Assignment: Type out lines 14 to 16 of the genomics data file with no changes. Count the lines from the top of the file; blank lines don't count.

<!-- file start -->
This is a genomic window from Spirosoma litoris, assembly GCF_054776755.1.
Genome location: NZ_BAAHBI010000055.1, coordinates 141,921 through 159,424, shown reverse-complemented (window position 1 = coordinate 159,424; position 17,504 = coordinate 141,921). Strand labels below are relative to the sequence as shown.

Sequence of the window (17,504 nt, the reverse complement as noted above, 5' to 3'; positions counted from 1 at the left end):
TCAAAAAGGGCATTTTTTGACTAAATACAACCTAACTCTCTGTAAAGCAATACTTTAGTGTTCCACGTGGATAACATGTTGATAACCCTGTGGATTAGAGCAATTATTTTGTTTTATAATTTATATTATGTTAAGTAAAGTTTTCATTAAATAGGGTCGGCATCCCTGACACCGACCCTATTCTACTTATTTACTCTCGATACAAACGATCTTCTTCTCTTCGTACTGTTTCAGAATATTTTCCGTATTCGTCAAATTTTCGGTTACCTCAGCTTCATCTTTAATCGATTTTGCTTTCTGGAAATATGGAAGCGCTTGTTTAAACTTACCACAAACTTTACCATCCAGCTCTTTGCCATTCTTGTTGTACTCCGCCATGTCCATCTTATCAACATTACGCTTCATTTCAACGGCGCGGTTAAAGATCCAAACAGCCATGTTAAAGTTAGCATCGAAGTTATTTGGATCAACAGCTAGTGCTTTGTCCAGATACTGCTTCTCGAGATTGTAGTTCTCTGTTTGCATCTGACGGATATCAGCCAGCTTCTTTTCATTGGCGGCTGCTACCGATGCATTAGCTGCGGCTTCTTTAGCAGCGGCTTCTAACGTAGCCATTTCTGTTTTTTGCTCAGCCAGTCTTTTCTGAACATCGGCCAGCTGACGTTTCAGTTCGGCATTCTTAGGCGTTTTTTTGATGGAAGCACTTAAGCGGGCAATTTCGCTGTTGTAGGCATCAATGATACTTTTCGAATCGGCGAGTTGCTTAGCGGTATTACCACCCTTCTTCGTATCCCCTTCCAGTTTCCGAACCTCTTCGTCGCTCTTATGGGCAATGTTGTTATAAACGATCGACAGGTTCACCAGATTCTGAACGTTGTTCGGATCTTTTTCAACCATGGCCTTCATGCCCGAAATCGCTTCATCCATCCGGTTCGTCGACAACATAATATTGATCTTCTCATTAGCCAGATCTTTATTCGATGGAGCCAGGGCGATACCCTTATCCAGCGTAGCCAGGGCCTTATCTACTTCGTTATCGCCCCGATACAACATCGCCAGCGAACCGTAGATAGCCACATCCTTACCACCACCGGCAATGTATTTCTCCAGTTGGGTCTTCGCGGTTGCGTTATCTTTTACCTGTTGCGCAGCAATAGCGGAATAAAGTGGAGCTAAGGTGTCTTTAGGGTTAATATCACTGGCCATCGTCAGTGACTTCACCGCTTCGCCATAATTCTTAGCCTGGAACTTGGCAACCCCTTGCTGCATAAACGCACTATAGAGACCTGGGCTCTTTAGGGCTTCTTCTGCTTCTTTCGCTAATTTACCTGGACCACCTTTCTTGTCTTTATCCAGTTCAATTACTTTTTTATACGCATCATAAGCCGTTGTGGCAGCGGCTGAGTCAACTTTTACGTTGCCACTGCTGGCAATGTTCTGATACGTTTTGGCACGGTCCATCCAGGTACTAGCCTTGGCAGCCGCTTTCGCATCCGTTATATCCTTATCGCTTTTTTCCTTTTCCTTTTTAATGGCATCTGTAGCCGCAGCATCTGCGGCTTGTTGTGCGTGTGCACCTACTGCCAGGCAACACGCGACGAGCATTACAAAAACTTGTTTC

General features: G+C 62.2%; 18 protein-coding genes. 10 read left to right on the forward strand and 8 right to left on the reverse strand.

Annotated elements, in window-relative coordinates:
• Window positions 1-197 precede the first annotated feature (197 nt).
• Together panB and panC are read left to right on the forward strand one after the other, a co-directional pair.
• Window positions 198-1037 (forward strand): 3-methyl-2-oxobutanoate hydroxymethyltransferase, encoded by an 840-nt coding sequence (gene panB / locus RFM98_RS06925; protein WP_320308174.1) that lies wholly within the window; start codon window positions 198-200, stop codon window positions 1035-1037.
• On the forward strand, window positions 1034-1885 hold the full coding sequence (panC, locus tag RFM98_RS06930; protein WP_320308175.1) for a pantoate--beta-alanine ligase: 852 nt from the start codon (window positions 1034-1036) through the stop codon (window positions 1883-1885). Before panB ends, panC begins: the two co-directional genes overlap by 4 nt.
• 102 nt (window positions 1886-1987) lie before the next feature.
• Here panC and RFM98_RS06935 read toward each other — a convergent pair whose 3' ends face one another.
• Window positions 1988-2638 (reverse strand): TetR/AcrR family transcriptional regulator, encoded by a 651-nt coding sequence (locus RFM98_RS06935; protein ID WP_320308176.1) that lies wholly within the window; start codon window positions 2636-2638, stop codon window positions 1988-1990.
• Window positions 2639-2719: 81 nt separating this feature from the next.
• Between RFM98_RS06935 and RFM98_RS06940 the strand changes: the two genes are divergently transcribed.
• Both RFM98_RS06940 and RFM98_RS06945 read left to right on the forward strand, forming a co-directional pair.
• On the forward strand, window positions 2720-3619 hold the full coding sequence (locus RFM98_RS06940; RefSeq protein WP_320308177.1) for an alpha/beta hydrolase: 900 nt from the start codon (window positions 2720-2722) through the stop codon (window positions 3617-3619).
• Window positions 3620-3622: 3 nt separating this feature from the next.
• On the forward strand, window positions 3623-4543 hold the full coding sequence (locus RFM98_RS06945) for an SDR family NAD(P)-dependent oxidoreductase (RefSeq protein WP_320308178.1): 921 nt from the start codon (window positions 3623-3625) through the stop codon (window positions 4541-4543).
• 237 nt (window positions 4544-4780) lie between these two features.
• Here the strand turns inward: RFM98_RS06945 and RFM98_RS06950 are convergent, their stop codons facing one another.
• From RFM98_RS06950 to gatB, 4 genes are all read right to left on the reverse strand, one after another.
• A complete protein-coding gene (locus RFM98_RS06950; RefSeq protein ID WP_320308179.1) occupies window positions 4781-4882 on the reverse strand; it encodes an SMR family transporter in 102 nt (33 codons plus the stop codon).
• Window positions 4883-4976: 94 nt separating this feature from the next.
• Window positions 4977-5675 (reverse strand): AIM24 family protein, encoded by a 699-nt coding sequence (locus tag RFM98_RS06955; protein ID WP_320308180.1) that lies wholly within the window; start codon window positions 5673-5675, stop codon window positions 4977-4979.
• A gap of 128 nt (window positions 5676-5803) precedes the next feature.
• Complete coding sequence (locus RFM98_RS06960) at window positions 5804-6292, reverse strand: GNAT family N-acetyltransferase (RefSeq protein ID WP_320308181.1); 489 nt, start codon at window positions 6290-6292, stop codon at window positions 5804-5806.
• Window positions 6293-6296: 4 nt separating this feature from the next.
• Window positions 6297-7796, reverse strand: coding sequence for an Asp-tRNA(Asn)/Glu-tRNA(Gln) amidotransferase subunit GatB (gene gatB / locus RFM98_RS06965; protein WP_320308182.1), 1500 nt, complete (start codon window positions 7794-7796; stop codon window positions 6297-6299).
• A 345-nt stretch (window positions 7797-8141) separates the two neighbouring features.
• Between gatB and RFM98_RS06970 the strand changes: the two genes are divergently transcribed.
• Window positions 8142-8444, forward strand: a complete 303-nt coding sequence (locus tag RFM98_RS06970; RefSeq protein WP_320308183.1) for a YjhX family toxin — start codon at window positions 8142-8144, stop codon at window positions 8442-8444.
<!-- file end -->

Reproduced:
• Window positions 2639-2719: 81 nt separating this feature from the next.
• Between RFM98_RS06935 and RFM98_RS06940 the strand changes: the two genes are divergently transcribed.
• Both RFM98_RS06940 and RFM98_RS06945 read left to right on the forward strand, forming a co-directional pair.